DT 29429 – Big Dave's Crossword Blog
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DT 29429

Daily Telegraph Cryptic No 29429

Hints and tips by Yosser Hughes

(Winging it in Wing)

+ – + – + – + – + – + – + – +

BD Rating – Difficulty ***Enjoyment ***

Good morning from The Farmers Arms in England’s smallest county where Saint Sharon and I have taken a short break to celebrate our retirement. It has been pointed out that one has to start work before one can retire from it but hey-ho. Each to their own.

Today’s puzzle started slowly but fell a bit quicker than I initially thought it would. That’s checkers for you. We had three old cities which I found unusual but let the setter set. Our task is to solve.

Please leave a comment telling us what you thought.


1a    A hundred security devices — tickers? (6)
CLOCKS: The Roman numeral for one hundred is followed by the means of securing a door

5a    A new wife in a state that doesn’t bespeak peace? (3,5)
WAR BRIDE: A word describing a newly married woman or wife follows the opposite of peace to form a term describing a woman married during hostilities. The first time I have ever seen the word bespeak

9a    Family around start of evening eats plants (10)
CELANDINES: Place a family (possibly Scottish) around the initial letter of evening. Add a plural word meaning to eat

The Lesser ********* by William Wordsworth

There is a Flower, the Lesser *********,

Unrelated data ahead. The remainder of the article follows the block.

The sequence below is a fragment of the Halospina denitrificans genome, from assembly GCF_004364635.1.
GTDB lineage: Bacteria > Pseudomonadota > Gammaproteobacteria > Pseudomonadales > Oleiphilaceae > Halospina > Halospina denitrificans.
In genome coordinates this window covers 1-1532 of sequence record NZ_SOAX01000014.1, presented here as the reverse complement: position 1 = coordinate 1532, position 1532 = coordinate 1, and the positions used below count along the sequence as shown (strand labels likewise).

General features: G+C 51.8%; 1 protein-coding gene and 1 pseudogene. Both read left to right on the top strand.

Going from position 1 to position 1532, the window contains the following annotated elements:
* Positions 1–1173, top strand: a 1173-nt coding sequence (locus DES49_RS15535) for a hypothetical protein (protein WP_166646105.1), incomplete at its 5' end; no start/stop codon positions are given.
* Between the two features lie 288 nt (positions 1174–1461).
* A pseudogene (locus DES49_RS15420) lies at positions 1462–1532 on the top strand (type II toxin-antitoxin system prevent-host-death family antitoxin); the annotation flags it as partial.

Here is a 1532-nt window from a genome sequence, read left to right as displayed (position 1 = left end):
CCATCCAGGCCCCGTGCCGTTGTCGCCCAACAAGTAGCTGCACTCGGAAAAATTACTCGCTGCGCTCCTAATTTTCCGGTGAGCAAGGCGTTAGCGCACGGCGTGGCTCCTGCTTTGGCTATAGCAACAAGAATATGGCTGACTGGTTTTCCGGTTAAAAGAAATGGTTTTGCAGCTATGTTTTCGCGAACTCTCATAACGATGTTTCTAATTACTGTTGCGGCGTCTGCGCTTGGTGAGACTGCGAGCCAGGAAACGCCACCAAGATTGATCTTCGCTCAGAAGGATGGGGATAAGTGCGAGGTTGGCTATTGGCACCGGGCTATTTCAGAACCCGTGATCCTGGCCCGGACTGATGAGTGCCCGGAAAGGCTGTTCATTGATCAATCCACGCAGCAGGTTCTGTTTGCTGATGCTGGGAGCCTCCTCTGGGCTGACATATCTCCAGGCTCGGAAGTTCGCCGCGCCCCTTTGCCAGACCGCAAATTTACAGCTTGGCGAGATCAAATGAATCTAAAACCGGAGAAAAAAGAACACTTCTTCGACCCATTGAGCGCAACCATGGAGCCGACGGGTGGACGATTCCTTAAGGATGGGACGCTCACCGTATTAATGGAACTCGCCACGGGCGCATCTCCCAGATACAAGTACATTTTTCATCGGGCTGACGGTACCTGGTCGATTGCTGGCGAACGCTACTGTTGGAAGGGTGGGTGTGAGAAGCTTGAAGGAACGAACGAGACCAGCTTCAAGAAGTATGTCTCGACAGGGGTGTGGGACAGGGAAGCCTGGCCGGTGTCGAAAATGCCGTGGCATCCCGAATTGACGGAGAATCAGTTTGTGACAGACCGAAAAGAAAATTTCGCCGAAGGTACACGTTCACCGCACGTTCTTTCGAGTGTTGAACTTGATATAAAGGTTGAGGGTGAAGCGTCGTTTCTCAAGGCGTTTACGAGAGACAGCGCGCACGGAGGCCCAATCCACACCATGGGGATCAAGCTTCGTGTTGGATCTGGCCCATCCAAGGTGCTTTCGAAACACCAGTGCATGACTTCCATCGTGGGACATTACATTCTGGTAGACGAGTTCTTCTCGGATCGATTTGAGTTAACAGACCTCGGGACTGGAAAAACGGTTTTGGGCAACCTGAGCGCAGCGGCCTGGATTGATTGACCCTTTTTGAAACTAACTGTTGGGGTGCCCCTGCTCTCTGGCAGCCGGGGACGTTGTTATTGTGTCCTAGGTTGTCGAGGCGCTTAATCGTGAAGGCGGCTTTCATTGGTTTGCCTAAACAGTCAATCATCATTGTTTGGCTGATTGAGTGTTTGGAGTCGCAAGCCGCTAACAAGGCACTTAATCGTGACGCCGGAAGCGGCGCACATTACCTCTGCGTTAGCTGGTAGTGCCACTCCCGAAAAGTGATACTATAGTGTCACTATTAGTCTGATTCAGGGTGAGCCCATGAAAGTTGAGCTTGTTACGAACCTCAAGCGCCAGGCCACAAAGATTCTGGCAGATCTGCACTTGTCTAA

That shrinks, like many more, from cold and rain;
And, the first moment that the sun may shine,
Bright as the sun himself, ’tis out again!

When hailstones have been falling, swarm on swarm,
Or blasts the green field and the trees distressed,
Oft have I seen it muffled up from harm,
In close self-shelter, like a Thing at rest.

But lately, one rough day, this Flower I passed,
And recognized it, though an altered form,
Now standing forth an offering to the blast,
And buffeted at will by rain and storm.

I stopped, and said, with inly-muttered voice,
“It doth not love the shower, nor seek the cold:
This neither is its courage nor its choice,
But its necessity in being old.

“The sunshine may not cheer it, nor the dew;
It cannot help itself in its decay;
Stiff in its members, withered, changed of hue.”
And, in my spleen, I smiled that it was grey.

To be a Prodigal’s Favourite -then, worse truth,
A Miser’s Pensioner -behold our lot!
O Man, that from thy fair and shining youth
Age might but take the things Youth needed not!

10a    Exercise on street to get troublemaker (4)
PEST: The abbreviations for physical exercise and street join together to make a nuisance

11a    Biker’s gear abandoned in a shelter (8)
LEATHERS: Anagram (abandoned) of A SHELTER

12a    Record companies in East or West locations? (6)